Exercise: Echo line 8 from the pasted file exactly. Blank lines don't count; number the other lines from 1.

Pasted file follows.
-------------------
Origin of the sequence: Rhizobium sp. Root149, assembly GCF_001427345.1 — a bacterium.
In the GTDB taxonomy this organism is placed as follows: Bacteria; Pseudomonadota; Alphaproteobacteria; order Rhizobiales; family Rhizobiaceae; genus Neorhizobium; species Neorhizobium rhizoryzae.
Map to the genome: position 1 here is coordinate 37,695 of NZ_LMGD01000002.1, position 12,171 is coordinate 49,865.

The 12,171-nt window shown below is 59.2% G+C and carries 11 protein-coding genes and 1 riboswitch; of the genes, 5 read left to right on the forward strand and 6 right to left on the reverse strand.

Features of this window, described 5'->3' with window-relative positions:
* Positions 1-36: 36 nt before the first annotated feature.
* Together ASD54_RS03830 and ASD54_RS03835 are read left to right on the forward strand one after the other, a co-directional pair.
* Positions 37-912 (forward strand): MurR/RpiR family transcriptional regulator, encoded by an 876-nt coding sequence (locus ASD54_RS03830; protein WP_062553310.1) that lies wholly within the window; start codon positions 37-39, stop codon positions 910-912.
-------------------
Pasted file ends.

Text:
* Positions 37-912 (forward strand): MurR/RpiR family transcriptional regulator, encoded by an 876-nt coding sequence (locus ASD54_RS03830; protein WP_062553310.1) that lies wholly within the window; start codon positions 37-39, stop codon positions 910-912.